The 2015 World Fantasy Awards Ballot

The 2015 World Fantasy Awards Ballot

The Bone Clocks David Mitchell-smallThe 2015 World Fantasy Awards Ballot, compiled by the voting attendees of the World Fantasy Convention, has just been released. If you’re looking for a short list of the best fantasy published last year as you prepare for a length stay on a desert island, your wait is over (and remember: leave room for sunscreen).

For both of the last two years the coveted Life Achievement Award has been given to two recipients (Ellen Datlow and Chelsea Quinn Yarbro in 2014, and Susan Cooper and Tanith Lee in 2013). This year the judges continue that tradition, honoring both Ramsey Campbell and Sheri S. Tepper for their outstanding service to the fantasy field.

The winners in every other category will be selected by a panel of judges. Here’s the complete list of nominees, with links to the online stories (where available) and our previous coverage:

Life Achievement

  • Ramsey Campbell
  • Sheri S. Tepper


  • The Goblin Emperor, Katherine Addison (Tor)
  • City of Stairs, Robert Jackson Bennett (Broadway)
  • The Bone Clocks, David Mitchell (Random House)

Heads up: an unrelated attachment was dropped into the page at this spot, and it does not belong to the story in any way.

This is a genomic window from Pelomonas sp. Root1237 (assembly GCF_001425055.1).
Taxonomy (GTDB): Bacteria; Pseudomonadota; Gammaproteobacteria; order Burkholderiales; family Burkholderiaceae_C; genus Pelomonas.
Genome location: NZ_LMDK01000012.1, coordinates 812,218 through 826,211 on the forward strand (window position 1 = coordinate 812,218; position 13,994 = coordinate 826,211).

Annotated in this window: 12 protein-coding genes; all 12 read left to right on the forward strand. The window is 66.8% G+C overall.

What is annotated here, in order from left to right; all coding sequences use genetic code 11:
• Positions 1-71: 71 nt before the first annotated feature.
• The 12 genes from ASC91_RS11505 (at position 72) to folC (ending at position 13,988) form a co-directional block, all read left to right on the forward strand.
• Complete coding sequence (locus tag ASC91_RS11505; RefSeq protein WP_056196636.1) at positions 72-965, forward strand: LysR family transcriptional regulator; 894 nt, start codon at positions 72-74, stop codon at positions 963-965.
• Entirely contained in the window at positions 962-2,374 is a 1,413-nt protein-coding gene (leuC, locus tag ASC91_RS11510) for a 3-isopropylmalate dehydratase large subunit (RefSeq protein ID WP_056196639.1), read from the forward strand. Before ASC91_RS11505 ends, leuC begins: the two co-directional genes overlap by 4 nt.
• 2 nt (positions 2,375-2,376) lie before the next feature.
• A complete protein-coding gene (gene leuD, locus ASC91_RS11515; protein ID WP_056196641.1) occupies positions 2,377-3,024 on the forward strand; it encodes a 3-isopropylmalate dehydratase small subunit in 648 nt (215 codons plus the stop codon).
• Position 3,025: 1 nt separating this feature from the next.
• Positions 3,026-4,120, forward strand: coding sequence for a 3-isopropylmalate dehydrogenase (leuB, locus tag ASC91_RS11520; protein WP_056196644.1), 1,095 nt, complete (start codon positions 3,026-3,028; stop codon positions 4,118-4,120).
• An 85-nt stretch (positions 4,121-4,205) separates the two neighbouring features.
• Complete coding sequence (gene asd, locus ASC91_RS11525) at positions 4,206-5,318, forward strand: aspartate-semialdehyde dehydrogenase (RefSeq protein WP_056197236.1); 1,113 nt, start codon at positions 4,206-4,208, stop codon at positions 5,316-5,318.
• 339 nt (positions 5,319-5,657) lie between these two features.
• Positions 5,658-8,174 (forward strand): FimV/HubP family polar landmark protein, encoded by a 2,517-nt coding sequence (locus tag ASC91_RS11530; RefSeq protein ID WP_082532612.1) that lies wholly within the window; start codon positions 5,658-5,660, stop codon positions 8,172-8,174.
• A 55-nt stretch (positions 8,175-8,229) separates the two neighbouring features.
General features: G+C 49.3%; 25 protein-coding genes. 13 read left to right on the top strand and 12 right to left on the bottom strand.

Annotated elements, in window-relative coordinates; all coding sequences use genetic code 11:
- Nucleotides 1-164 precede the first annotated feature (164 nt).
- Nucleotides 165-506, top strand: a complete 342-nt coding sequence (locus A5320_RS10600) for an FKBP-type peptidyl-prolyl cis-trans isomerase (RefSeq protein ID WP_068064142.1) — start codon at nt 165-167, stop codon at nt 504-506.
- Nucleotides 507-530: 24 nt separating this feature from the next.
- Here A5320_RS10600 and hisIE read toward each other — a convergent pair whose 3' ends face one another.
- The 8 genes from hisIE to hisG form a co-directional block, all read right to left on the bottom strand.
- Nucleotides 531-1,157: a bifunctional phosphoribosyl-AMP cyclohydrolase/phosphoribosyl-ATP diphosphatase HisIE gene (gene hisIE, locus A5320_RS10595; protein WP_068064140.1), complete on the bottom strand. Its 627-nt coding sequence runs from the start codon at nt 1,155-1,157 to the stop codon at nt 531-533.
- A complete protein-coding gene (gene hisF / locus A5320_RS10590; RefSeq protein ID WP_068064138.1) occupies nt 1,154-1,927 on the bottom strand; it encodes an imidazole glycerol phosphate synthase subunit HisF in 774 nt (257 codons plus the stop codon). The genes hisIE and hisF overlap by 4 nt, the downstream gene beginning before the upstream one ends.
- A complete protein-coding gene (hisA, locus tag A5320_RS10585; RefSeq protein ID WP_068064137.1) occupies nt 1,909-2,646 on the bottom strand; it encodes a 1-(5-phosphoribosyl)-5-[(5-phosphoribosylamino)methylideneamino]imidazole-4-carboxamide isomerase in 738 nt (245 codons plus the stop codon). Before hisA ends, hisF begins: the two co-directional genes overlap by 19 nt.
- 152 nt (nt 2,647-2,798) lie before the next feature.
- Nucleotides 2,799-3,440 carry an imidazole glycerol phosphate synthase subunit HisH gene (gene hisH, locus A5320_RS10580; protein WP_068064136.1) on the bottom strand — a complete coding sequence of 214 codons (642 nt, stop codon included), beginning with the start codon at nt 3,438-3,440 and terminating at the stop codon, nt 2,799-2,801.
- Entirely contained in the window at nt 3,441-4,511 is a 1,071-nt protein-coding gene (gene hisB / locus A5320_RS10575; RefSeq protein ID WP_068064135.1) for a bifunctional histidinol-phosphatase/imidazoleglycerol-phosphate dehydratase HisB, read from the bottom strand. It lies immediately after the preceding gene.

• Area X: The Southern Reach Trilogy, Jeff VanderMeer (Farrar, Straus & Giroux)
  • My Real Children, Jo Walton (Tor)

We Are All Completely Fine-smallLong Fiction

Short Fiction

  • “I Can See Right Through You,” Kelly Link (McSweeney’s 48)
  • Do You Like to Look at Monsters?, Scott Nicolay (chapbook, Fedogan & Bremer)
  • “Death’s Door Café,” Kaaron Warren (Shadows & Tall Trees 2014)
  • The Devil in America,” Kai Ashante Wilson (, 4/2/14)
  • “The Fisher Queen,” Alyssa Wong (F&SF, May/June 2014)


  • Fearful Symmetries, Ellen Datlow, ed. (ChiZine)
  • Long Hidden: Speculative Fiction from the Margins of History, Rose Fox & Daniel José Older, eds. (Crossed Genres)
  • Shadows & Tall Trees 2014, Michael Kelly, ed. (Undertow)
  • Monstrous Affections, Kelly Link & Gavin J. Grant, ed. (Candlewick)
  • Rogues, George R.R. Martin & Gardner Dozois, eds. (Bantam)

Monstrous Affections Kelly Link-smallCollection


  • Samuel Araya